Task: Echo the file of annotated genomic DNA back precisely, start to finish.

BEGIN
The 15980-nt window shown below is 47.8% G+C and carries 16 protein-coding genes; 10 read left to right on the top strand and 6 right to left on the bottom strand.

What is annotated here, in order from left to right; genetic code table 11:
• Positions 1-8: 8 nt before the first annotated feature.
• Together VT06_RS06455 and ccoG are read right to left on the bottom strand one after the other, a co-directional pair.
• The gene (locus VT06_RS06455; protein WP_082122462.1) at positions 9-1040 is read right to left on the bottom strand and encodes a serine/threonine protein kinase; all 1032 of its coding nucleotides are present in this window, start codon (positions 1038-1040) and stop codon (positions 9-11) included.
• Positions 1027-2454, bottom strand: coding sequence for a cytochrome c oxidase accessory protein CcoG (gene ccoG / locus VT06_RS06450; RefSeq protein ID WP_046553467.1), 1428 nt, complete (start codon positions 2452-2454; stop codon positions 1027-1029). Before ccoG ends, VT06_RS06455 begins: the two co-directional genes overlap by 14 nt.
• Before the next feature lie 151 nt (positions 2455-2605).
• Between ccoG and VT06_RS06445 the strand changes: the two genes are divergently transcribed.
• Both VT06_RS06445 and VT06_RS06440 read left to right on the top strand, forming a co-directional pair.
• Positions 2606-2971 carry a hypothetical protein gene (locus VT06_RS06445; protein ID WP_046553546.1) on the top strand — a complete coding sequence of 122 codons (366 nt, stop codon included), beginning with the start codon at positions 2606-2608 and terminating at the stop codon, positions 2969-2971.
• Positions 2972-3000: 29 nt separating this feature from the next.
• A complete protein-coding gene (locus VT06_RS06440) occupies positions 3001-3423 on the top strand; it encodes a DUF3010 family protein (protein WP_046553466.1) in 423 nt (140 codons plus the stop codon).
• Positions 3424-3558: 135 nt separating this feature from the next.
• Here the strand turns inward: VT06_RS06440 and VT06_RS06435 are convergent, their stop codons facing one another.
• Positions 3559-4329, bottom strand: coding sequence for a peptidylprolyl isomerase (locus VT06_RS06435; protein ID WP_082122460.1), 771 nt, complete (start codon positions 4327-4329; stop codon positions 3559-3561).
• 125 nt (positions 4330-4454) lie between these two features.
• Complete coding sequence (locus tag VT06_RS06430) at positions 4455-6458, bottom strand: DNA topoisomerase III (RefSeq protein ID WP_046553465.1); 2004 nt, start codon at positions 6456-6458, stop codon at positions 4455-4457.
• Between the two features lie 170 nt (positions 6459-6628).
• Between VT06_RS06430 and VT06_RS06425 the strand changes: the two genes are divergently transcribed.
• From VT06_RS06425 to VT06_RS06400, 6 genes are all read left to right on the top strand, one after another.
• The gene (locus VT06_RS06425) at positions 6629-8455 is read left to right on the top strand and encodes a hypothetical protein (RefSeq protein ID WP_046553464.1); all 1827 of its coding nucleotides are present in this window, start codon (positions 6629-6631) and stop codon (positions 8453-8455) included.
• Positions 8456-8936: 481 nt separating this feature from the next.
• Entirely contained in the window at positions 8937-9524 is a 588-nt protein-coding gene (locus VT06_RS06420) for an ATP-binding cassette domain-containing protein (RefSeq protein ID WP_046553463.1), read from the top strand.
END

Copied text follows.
The 15980-nt window shown below is 47.8% G+C and carries 16 protein-coding genes; 10 read left to right on the top strand and 6 right to left on the bottom strand.

What is annotated here, in order from left to right; genetic code table 11:
• Positions 1-8: 8 nt before the first annotated feature.
• Together VT06_RS06455 and ccoG are read right to left on the bottom strand one after the other, a co-directional pair.
• The gene (locus VT06_RS06455; protein WP_082122462.1) at positions 9-1040 is read right to left on the bottom strand and encodes a serine/threonine protein kinase; all 1032 of its coding nucleotides are present in this window, start codon (positions 1038-1040) and stop codon (positions 9-11) included.
• Positions 1027-2454, bottom strand: coding sequence for a cytochrome c oxidase accessory protein CcoG (gene ccoG / locus VT06_RS06450; RefSeq protein ID WP_046553467.1), 1428 nt, complete (start codon positions 2452-2454; stop codon positions 1027-1029). Before ccoG ends, VT06_RS06455 begins: the two co-directional genes overlap by 14 nt.
• Before the next feature lie 151 nt (positions 2455-2605).
• Between ccoG and VT06_RS06445 the strand changes: the two genes are divergently transcribed.
• Both VT06_RS06445 and VT06_RS06440 read left to right on the top strand, forming a co-directional pair.
• Positions 2606-2971 carry a hypothetical protein gene (locus VT06_RS06445; protein ID WP_046553546.1) on the top strand — a complete coding sequence of 122 codons (366 nt, stop codon included), beginning with the start codon at positions 2606-2608 and terminating at the stop codon, positions 2969-2971.
• Positions 2972-3000: 29 nt separating this feature from the next.
• A complete protein-coding gene (locus VT06_RS06440) occupies positions 3001-3423 on the top strand; it encodes a DUF3010 family protein (protein WP_046553466.1) in 423 nt (140 codons plus the stop codon).
• Positions 3424-3558: 135 nt separating this feature from the next.
• Here the strand turns inward: VT06_RS06440 and VT06_RS06435 are convergent, their stop codons facing one another.
• Positions 3559-4329, bottom strand: coding sequence for a peptidylprolyl isomerase (locus VT06_RS06435; protein ID WP_082122460.1), 771 nt, complete (start codon positions 4327-4329; stop codon positions 3559-3561).
• 125 nt (positions 4330-4454) lie between these two features.
• Complete coding sequence (locus tag VT06_RS06430) at positions 4455-6458, bottom strand: DNA topoisomerase III (RefSeq protein ID WP_046553465.1); 2004 nt, start codon at positions 6456-6458, stop codon at positions 4455-4457.
• Between the two features lie 170 nt (positions 6459-6628).
• Between VT06_RS06430 and VT06_RS06425 the strand changes: the two genes are divergently transcribed.
• From VT06_RS06425 to VT06_RS06400, 6 genes are all read left to right on the top strand, one after another.
• The gene (locus VT06_RS06425) at positions 6629-8455 is read left to right on the top strand and encodes a hypothetical protein (RefSeq protein ID WP_046553464.1); all 1827 of its coding nucleotides are present in this window, start codon (positions 6629-6631) and stop codon (positions 8453-8455) included.
• Positions 8456-8936: 481 nt separating this feature from the next.
• Entirely contained in the window at positions 8937-9524 is a 588-nt protein-coding gene (locus VT06_RS06420) for an ATP-binding cassette domain-containing protein (RefSeq protein ID WP_046553463.1), read from the top strand.